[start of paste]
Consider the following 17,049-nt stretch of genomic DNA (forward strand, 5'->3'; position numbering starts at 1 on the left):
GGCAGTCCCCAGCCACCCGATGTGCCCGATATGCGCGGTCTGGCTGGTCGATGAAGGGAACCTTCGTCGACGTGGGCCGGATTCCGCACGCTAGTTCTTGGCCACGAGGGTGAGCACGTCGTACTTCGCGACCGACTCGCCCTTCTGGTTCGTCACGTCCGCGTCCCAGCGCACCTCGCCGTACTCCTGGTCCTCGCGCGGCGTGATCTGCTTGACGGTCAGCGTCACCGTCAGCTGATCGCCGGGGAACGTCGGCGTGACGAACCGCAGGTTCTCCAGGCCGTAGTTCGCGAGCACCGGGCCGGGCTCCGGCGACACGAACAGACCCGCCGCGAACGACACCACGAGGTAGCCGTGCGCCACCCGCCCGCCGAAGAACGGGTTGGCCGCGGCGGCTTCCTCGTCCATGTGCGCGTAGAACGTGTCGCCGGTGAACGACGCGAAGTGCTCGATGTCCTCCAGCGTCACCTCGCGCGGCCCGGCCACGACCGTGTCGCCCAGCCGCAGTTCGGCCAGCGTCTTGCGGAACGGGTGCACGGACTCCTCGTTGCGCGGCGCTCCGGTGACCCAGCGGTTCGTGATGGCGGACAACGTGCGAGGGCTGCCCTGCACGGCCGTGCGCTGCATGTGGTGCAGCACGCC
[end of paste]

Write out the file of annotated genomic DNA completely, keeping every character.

Consider the following 17,049-nt stretch of genomic DNA (forward strand, 5'->3'; position numbering starts at 1 on the left):
GGCAGTCCCCAGCCACCCGATGTGCCCGATATGCGCGGTCTGGCTGGTCGATGAAGGGAACCTTCGTCGACGTGGGCCGGATTCCGCACGCTAGTTCTTGGCCACGAGGGTGAGCACGTCGTACTTCGCGACCGACTCGCCCTTCTGGTTCGTCACGTCCGCGTCCCAGCGCACCTCGCCGTACTCCTGGTCCTCGCGCGGCGTGATCTGCTTGACGGTCAGCGTCACCGTCAGCTGATCGCCGGGGAACGTCGGCGTGACGAACCGCAGGTTCTCCAGGCCGTAGTTCGCGAGCACCGGGCCGGGCTCCGGCGACACGAACAGACCCGCCGCGAACGACACCACGAGGTAGCCGTGCGCCACCCGCCCGCCGAAGAACGGGTTGGCCGCGGCGGCTTCCTCGTCCATGTGCGCGTAGAACGTGTCGCCGGTGAACGACGCGAAGTGCTCGATGTCCTCCAGCGTCACCTCGCGCGGCCCGGCCACGACCGTGTCGCCCAGCCGCAGTTCGGCCAGCGTCTTGCGGAACGGGTGCACGGACTCCTCGTTGCGCGGCGCTCCGGTGACCCAGCGGTTCGTGATGGCGGACAACGTGCGAGGGCTGCCCTGCACGGCCGTGCGCTGCATGTGGTGCAGCACGCC